*Note that this was actually the first blog post written, but the snow left prior to it being published. Oops.*
As someone who has never considered themselves to be ‘sporty’ at all, I am new to the sport community in which I now find myself working. We are using that to our advantage. As someone with basically zero knowledge of this industry, how do I explain what we do to people? How can we show people that sport is for everyone and not just young, fit, lifers? That sport can be affordable for everyone? One way we decided to show this is by sending me out to try a new sport each month and blogging about it. If I can do it, pretty much anyone can do it…and it was my idea. Let’s start with something I have always wanted to try but never managed to get around to…snowshoeing.
The weather was comfortable on that January day and the ground was covered in a decent layer of snow which was then covered by a thick crust of ice thanks to the recent warming and cooling pattern of the weather. Not to be deterred I strapped the snowshoes onto my feet. It involved a lot of grunting, some contortionist moves and an extra pair of hands but I succeeded.
After a few tentative steps to see how ‘all this worked’ we were off along the trail. My boss asked me “How do they feel?” to which I replied, “It feels like someone strapped pizza boxes onto my feet.”.
Not too far down the path we paused to take some photos because a blog need photos. “Stop looking at the camera and walk.” “I’m posing here!”
After we resumed walking, along came a challenge which I reacted to in typical overthinking mode… “Is that a hill?! I am not ready for a hill! Aaaaahhhh….Oh, that wasn’t too bad.” It was more of a bump but in the heat of the moment it looked dangerous.
We trekked along in mostly silence for a while until we realized that the trail was gone and we were very likely lost. Or as lost as someone who can turn around and go back the way they came can be. We pressed on for a while because surely ‘the trail was around here somewhere.’ After another 15 minutes or so we turned around and trekked back the way we had come.
It was a load of fun and not too physically trying. It was great to get outside in the fresh air and be active. Had there been deeper snow the physicality of it would have increased the amount of effort required by a large amount, so I feel that I will need to try it out again in deeper snow. Additionally, my snowshoes were borrowed and one had a broken strap which caused issues a few times along the trail. Luckily, I had trekking poles with me and they were the only things that stopped me from faceplanting on numerous occasions.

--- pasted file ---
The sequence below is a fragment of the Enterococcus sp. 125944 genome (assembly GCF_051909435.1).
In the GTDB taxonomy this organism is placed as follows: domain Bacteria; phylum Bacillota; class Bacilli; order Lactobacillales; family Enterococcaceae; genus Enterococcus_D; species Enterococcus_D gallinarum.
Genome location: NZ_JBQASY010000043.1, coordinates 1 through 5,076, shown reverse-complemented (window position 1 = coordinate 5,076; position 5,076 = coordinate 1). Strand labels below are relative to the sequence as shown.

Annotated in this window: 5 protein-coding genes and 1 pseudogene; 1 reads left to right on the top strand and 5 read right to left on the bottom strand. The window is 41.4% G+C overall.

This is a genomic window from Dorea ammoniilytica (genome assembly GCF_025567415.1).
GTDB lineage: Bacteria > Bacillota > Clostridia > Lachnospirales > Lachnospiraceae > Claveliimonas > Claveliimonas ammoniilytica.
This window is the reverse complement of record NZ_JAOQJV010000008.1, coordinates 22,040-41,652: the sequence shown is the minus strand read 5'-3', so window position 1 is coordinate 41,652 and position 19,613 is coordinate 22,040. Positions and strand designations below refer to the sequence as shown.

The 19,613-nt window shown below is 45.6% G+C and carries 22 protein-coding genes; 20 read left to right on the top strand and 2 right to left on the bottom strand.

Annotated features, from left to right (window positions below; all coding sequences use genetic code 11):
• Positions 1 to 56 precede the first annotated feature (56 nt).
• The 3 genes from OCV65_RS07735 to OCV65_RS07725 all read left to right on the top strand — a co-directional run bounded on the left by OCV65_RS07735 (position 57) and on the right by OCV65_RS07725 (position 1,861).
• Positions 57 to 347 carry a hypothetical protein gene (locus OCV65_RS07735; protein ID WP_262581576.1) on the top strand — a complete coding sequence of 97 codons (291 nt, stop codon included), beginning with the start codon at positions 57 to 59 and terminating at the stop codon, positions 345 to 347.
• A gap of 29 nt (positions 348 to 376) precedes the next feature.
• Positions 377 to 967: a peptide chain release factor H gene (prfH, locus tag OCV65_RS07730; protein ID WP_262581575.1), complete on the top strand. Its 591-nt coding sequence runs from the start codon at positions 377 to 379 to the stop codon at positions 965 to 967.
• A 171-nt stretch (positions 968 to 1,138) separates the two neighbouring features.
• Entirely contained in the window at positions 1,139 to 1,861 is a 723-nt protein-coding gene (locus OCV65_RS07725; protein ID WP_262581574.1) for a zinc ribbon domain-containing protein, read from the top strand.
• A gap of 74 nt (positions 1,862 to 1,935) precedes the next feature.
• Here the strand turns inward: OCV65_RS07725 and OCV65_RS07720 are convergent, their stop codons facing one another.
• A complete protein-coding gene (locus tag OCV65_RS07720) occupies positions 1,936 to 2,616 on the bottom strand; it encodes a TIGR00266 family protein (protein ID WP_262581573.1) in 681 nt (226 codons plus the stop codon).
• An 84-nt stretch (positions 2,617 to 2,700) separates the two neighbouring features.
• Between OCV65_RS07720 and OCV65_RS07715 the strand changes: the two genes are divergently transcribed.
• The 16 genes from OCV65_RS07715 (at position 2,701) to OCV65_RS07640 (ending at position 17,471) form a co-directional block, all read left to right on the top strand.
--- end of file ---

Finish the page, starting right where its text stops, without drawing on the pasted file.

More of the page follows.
Cost-wise, snowshoeing is great because it can be done completely for FREE in the region. Snowshoes can be borrowed from the Grande Prairie Public Library’s ‘LIBRARY OF THINGS’ for free. There are many great parks and places in the city to strap on the snowshoes and take a walk.
Snowshoes can be borrowed from the Ernie Radbourne Pavilion at Muskoseepi Park for $4.00 a day and must be prebooked. More details HERE.
The County of Grande Prairie has snowshoe rentals at the following locations:
More information about renting snowshoes from the County of Grande Prairie can be found HERE. They also have a great trail monitoring page that let’s you know the condition of the TRAILS and if they have been groomed or not. I know I am itching to try the new Pipestone trails one weekend. (They are not open on weekdays.)
Grande Prairie Tourism has a great article on snowshoeing in the region which can be found HERE Note that pricing for the Wapiti Nordic winter day pass has changed since the blog was published and is now $13.00.
We went to WAPITI NORDIC SKI CLUB for our trek. I would suggest you check out their trail map before heading out there.
Overall, I would give snowshoeing an 8 out of 10. I feel that I would need to try it in deeper snow to see if it’s still enjoyable. Plus, I didn’t experience the amazing workout that snowshoeing is said to be. Cost-wise, as it can be done for as low as no cost, it’s a winner. I will definitely try it out again in the future.
Until next time, be sure to try something new in 22.